KEY_BINARY Allows one to change the key to a binary key. Make sure that you also pass KEY_SIZE before you set the value. Otherwise it will be cut off with first \0 in the string. So this flag toggle from keySetString() to keySetBinary(). If no value (nor size) is given, it will be a NULL key.

// Create and initialize a key with a name and nothing else
Key *k=keyNew("user/tmp/ex2",
        KEY_BINARY,
        KEY_SIZE, 4,               // now the size is important
        KEY_VALUE, "some data",    // sets the binary value ("some")
        KEY_END);                  // end of args
  • ::KEY_CASCADING_NAME allow the name to start with / useful for ksLookup() and kdbGet() parent/lookup keys
  • ::KEY_META_NAME allow the name to start with arbitrary namespaces useful to compare with meta keys

Deprecated

These other flags deprecated and KEY_META should be preferred. They remain some time, however, for compatibility:
  • KEY_DIR Define that the key is a directory rather than a ordinary key. This means its executable bits in its mode are set. But even without this option the key can have subkeys. See keySetDir().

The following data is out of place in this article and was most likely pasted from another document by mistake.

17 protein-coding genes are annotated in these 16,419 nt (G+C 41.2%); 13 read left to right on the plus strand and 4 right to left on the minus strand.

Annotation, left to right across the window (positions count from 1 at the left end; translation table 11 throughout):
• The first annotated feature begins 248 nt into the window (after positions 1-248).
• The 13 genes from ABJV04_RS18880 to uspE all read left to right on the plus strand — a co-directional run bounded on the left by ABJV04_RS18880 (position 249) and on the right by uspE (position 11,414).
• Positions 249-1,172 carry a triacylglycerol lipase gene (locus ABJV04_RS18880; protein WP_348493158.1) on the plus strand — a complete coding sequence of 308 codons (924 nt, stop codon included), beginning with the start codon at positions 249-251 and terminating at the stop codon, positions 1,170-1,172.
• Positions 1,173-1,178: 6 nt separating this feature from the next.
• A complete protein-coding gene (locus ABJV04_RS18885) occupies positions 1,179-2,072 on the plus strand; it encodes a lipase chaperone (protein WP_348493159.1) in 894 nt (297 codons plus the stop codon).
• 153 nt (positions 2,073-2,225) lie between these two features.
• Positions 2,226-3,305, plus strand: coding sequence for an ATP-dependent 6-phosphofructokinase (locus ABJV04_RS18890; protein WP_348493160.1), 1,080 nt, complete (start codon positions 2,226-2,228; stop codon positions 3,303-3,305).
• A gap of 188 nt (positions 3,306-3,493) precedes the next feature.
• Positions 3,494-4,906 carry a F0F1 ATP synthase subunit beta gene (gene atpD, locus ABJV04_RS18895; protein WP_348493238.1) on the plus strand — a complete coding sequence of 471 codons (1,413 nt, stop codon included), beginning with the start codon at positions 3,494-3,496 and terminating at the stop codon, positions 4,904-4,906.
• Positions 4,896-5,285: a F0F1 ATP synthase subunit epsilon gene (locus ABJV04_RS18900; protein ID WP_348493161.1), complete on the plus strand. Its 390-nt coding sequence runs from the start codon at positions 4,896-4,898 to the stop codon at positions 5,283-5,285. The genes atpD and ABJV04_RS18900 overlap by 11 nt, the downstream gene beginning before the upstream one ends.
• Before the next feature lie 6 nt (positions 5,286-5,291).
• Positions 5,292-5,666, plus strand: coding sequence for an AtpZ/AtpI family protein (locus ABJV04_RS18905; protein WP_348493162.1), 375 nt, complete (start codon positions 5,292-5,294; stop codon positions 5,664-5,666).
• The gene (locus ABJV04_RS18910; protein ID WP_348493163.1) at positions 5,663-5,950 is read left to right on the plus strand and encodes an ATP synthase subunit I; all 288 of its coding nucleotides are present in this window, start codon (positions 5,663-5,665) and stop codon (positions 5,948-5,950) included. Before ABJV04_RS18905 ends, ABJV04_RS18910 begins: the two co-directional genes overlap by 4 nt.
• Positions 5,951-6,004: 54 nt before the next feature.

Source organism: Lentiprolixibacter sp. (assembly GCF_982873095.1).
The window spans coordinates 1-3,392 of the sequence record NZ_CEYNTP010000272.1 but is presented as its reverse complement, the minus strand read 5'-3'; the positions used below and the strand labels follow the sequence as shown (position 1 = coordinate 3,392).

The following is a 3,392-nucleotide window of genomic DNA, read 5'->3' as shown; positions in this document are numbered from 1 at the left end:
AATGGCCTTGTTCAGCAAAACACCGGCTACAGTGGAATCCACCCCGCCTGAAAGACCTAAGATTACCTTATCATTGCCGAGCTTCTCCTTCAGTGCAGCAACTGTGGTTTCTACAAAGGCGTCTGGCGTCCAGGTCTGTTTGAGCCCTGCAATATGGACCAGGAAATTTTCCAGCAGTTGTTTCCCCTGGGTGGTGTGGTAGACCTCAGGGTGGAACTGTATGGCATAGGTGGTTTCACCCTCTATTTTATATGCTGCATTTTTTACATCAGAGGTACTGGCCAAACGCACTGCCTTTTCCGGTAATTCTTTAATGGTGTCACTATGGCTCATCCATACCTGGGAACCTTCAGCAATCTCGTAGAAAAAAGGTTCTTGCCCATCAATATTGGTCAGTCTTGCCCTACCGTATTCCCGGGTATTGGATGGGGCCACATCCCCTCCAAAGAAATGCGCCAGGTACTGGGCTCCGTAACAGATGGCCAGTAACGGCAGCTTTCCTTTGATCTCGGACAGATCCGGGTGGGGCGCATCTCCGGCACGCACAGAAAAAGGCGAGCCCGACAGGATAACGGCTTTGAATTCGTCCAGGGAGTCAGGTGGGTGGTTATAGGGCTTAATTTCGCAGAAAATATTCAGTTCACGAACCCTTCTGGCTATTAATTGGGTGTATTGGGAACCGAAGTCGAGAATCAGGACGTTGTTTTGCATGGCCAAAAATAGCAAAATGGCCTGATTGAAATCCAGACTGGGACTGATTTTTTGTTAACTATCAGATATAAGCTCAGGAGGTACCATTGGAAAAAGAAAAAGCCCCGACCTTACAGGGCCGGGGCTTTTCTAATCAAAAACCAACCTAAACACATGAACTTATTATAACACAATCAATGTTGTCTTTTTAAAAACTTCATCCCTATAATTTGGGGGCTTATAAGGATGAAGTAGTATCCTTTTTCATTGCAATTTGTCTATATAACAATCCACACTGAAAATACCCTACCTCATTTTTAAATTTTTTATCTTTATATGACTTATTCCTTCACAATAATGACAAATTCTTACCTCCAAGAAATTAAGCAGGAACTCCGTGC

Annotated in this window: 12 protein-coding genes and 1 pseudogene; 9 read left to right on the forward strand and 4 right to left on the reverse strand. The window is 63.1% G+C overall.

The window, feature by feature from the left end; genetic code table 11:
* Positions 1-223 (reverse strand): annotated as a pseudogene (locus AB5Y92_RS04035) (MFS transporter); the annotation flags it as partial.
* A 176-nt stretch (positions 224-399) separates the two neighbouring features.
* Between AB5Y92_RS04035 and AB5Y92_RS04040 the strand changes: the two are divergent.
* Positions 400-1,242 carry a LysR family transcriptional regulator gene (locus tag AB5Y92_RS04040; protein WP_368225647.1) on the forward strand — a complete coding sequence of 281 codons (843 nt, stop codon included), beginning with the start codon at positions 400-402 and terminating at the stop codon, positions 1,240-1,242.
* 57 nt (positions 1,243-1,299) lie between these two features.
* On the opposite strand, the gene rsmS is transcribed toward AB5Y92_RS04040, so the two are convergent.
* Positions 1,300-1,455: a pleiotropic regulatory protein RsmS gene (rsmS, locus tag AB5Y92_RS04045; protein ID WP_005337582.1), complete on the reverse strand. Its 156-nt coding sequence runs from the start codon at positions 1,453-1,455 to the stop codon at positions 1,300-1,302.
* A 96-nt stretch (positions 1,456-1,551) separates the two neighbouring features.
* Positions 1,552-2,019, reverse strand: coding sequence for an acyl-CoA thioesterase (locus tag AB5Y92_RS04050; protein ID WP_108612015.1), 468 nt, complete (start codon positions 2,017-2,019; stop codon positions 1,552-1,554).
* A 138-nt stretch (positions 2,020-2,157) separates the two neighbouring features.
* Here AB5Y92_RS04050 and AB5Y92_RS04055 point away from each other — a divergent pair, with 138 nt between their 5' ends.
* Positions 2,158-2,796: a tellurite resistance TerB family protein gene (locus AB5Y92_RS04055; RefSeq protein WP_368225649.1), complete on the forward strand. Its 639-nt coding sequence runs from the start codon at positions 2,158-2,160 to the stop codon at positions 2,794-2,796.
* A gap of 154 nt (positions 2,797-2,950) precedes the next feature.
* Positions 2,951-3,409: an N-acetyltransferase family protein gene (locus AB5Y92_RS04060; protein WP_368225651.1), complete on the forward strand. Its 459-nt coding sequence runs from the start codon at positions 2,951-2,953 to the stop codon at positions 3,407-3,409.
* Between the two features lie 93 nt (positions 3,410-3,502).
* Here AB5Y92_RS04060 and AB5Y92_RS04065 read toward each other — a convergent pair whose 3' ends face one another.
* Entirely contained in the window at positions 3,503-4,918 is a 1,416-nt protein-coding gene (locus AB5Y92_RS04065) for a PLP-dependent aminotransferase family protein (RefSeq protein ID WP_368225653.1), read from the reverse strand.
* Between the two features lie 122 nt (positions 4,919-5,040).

• KEY_OWNER Next parameter is the owner. See keySetOwner().
  • KEY_UID, KEY_GID Next parameter is taken as the UID (uid_t) or GID (gid_t) that will be defined on the key. See keySetUID() and keySetGID().
  • KEY_MODE Next parameter is taken as mode permissions (int) to the key. See keySetMode().

Key *k=keyNew("user/tmp/ex3",
        KEY_VALUE, "some data",    // with a simple value
        KEY_MODE, 0777,            // permissions
        KEY_END);                  // end of args
KEY_COMMENT Next parameter is a comment. See keySetComment().

Key *k=keyNew("user/tmp/ex4",
        KEY_BINARY,                     // key type
        KEY_SIZE, 7,                    // assume binary length 7
        KEY_VALUE, "some data",         // value that will be truncated in 7 bytes
        KEY_COMMENT, "value is truncated",
        KEY_OWNER, "root",              // owner (not uid) is root
        KEY_UID, 0,                     // root uid
        KEY_END);                       // end of args

Parameters:

name a valid name to the key, or NULL to get a simple initialized, but really empty, object

See also:

keyDel()

Returns:

a pointer to a new allocated and initialized Key object.

Return values:

NULL on malloc error or if an invalid name was passed (see keySetName()).

Exceptions:

bad_alloc if key could not be constructed (allocation problems)

Parameters:

keyName the name of the new key

kdb::Key::Key (const std::string keyName, ...) [inline], [explicit]

A practical way to fully create a Key object in one step. To just get a key object, simple do:

Key *k = keyNew(0);
// work with it